75  you could say "install fred /sbin/modprobe barney;
  76  /sbin/modprobe --ignore-install fred", which would do what
  77  you wanted.  Note the \fB--ignore-install\fR,
  78  which stops the second \fBmodprobe\fR from
  79  re-running the same \fBinstall\fR command.
  80  See also \fBremove\fR below.
  82  You can also use \fBinstall\fR to make up
  83  modules which don't otherwise exist.  For example:
  84  "install probe-ethernet /sbin/modprobe e100 ||
  85  /sbin/modprobe eepro100", which will try first the e100
  86  driver, then the eepro100 driver, when you do "modprobe
  87  probe-ethernet".
  89  If you use the string "$CMDLINE_OPTS" in the command, it
  90  will be replaced by any options specified on the modprobe
  91  command line.  This can be useful because users expect
  92  "modprobe fred opt=1" to pass the "opt=1" arg to the
  93  module, even if there's an install command in the
  94  configuration file.  So our above example becomes "install
  95  fred /sbin/modprobe barney; /sbin/modprobe
  96  --ignore-install fred $CMDLINE_OPTS"
  97  .TP
  98  \fBremove \fImodulename\fB \fIcommand...\fB \fR
  99  This is similar to the \fBinstall\fR command
 100  above, except it is invoked when "modprobe -r" is run.
 101  The removal counterparts to the two examples above would
 102  be: "remove fred /sbin/modprobe -r --ignore-remove fred &&
 103  /sbin/modprobe -r barney", and "remove probe-ethernet
 104  /sbin/modprobe -r eepro100 || /sbin/modprobe -r e100".
 105  .TP
 106  \fBinclude \fIfilename\fB \fR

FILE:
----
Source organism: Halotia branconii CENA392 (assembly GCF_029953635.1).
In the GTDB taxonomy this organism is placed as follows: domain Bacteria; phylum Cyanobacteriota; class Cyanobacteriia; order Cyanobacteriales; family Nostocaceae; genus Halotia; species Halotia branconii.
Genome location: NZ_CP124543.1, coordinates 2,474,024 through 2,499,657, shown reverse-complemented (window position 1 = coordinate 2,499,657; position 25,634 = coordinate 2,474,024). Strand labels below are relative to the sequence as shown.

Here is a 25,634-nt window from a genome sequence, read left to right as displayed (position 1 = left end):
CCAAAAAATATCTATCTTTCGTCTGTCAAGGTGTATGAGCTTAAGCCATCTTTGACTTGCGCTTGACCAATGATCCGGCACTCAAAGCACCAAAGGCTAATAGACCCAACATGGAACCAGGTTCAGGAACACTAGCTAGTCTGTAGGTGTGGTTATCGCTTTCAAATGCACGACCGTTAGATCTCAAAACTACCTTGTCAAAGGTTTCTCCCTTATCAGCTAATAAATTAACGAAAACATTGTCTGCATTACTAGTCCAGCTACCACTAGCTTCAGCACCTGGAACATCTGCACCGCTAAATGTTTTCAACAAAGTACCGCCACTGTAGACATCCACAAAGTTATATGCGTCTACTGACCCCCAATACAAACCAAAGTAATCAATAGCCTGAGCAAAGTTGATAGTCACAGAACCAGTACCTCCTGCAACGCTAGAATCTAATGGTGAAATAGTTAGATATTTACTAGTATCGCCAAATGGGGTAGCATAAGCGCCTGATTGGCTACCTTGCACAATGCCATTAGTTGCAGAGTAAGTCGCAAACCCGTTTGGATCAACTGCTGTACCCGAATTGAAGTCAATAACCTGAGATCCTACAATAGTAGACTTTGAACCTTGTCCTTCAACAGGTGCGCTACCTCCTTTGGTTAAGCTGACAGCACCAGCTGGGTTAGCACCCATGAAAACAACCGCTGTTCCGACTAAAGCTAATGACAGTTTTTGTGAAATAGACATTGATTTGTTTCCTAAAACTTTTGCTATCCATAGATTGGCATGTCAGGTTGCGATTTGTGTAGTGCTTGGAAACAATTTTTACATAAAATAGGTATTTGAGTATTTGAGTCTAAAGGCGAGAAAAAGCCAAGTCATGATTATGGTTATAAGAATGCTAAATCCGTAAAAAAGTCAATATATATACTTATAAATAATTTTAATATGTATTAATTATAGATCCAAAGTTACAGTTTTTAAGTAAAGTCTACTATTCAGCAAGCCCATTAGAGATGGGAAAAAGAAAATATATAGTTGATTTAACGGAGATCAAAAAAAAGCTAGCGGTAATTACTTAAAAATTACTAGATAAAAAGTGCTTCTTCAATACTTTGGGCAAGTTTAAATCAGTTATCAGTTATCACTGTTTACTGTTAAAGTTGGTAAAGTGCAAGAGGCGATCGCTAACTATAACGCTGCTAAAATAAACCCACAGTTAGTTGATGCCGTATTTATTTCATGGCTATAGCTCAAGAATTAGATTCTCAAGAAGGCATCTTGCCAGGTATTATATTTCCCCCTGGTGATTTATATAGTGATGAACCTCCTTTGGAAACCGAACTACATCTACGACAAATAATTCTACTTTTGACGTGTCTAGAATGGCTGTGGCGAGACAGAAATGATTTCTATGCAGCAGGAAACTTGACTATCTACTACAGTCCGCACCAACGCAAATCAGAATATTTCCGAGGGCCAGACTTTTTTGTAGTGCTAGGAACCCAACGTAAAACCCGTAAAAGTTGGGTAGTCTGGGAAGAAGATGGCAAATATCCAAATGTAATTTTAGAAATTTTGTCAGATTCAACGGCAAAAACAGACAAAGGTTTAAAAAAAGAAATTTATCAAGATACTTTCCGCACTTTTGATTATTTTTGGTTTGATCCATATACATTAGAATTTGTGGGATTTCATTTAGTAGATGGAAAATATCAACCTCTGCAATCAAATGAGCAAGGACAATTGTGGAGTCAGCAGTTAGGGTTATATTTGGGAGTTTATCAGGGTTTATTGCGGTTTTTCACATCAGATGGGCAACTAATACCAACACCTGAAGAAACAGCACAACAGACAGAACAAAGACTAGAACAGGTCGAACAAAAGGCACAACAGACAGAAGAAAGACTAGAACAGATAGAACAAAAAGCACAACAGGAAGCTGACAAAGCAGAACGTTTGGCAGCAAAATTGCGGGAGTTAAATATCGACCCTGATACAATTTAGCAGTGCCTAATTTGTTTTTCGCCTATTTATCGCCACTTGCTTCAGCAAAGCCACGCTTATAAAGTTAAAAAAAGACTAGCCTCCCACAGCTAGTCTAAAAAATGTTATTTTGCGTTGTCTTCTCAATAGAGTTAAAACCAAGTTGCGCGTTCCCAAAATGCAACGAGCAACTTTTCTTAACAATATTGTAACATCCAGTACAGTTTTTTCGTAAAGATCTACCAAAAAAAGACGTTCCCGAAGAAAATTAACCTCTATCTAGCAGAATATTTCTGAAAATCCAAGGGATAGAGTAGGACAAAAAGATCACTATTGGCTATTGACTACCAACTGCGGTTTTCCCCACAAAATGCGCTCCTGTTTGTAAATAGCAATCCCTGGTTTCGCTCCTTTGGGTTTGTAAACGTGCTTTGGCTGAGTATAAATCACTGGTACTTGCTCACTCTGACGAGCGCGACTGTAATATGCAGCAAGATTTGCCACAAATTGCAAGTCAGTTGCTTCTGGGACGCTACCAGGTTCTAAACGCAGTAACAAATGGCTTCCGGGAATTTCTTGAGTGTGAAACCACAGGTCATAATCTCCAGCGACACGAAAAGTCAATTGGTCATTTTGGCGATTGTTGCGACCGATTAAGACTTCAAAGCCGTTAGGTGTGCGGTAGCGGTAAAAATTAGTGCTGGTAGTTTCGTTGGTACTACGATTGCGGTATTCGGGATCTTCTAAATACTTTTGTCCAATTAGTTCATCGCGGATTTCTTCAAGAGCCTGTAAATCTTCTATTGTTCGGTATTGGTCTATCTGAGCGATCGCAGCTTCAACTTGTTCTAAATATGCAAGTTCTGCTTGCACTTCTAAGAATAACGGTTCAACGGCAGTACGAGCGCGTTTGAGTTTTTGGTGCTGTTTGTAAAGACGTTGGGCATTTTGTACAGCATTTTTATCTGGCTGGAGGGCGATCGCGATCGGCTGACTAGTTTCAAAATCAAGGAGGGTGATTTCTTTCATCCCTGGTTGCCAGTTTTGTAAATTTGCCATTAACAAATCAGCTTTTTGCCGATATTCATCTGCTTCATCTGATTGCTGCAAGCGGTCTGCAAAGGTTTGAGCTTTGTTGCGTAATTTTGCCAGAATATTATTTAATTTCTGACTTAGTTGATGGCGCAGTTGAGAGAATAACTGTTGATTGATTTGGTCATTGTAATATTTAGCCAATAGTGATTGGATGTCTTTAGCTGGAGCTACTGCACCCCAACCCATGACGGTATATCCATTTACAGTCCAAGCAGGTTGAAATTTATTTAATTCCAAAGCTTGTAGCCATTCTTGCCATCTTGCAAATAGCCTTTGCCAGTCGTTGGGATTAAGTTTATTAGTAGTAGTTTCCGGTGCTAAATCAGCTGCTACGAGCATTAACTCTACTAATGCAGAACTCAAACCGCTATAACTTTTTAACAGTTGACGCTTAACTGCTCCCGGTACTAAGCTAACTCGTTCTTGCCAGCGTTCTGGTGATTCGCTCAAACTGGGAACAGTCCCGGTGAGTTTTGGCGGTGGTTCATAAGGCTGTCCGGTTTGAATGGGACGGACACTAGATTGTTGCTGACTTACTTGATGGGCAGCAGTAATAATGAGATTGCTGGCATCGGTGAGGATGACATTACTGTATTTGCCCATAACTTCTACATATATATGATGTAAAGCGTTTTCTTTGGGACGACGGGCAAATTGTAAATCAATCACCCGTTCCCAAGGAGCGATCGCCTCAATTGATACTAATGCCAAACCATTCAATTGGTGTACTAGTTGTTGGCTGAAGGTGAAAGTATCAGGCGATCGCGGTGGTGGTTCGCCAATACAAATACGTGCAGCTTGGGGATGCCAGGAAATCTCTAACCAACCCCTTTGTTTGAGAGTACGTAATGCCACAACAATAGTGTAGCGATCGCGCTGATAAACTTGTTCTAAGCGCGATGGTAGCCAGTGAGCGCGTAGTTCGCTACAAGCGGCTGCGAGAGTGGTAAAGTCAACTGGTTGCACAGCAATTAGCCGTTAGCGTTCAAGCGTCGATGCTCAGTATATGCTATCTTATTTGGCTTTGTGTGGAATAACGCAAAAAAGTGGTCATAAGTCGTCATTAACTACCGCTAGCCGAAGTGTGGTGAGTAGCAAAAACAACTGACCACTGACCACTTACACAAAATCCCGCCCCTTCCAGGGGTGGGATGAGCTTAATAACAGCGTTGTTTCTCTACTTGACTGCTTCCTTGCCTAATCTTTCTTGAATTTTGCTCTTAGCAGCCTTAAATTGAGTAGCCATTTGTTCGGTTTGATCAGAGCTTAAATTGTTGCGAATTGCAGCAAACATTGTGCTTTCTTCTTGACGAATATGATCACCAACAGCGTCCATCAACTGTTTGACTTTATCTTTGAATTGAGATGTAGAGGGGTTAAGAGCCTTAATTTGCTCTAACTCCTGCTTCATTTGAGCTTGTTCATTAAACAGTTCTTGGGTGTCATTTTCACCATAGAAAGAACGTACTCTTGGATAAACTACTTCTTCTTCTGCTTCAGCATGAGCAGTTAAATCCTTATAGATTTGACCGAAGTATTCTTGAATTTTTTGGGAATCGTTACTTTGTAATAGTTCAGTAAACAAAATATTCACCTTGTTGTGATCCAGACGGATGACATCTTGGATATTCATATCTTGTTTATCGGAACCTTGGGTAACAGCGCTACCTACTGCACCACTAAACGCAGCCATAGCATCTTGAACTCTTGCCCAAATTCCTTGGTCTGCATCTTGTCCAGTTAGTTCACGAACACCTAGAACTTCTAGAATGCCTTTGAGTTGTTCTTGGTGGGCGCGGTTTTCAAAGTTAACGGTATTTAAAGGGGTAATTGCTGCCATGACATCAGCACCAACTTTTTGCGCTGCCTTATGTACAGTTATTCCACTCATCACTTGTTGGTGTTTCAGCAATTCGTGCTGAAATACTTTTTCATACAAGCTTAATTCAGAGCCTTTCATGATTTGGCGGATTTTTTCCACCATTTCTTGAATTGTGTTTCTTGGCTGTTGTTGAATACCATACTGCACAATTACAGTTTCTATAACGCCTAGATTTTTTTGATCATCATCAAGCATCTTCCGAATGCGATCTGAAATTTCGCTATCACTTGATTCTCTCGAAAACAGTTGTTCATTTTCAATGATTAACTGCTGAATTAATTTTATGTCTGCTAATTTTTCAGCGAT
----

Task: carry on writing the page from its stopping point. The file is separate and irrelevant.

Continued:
107  Using this command, you can include other configuration
 108  files, or whole directories, which is occasionally useful.  Note that aliases in
 109  the included file will override aliases previously
 110  declared in the current file.
 111  .TP
 112  \fBblacklist \fImodulename\fB \fR
 113  Modules can contain their own aliases: usually these are
 114  aliases describing the devices they support, such as
 115  "pci:123...".  These "internal" aliases can be overridden
 116  by normal "alias" keywords, but there are cases where two
 117  or more modules both support the same devices, or a module
 118  invalidly claims to support a device: the
 119  \fBblacklist\fR keyword indicates that all of
 120  that particular module's internal aliases are to be ignored.
 122  .PP
 123  There is a \fBgenerate_modprobe.conf\fR program
 124  which should do a reasonable job of generating
 125  \fImodprobe.conf\fR from your current (2.4 or
 126  2.2) modules setup.
 127  .PP
 128  Although the syntax is similar to the older
 129  \fI/etc/modules.conf\fR, there are many features
 130  missing.  There are two reasons for this: firstly, install and
 131  remove commands can do just about anything, and secondly, the
 132  module-init-tools modprobe is designed to be simple enough that
 133  it can be easily replaced.
 134  .PP
 135  With the complexity of actual module insertion reduced to three
 136  system calls (open, read, init_module), and the
 137  \fImodules.dep\fR file being simple and open,
 138  producing a more powerful modprobe variant can be done
 139  independently if there is a need.
 141  .PP
 142  This manual page Copyright 2004, Rusty Russell, IBM Corporation.
 143  .SH "SEE ALSO"
 144  .PP
 145  \fBmodprobe\fR(8),
 146  \fBmodules.dep\fR(5)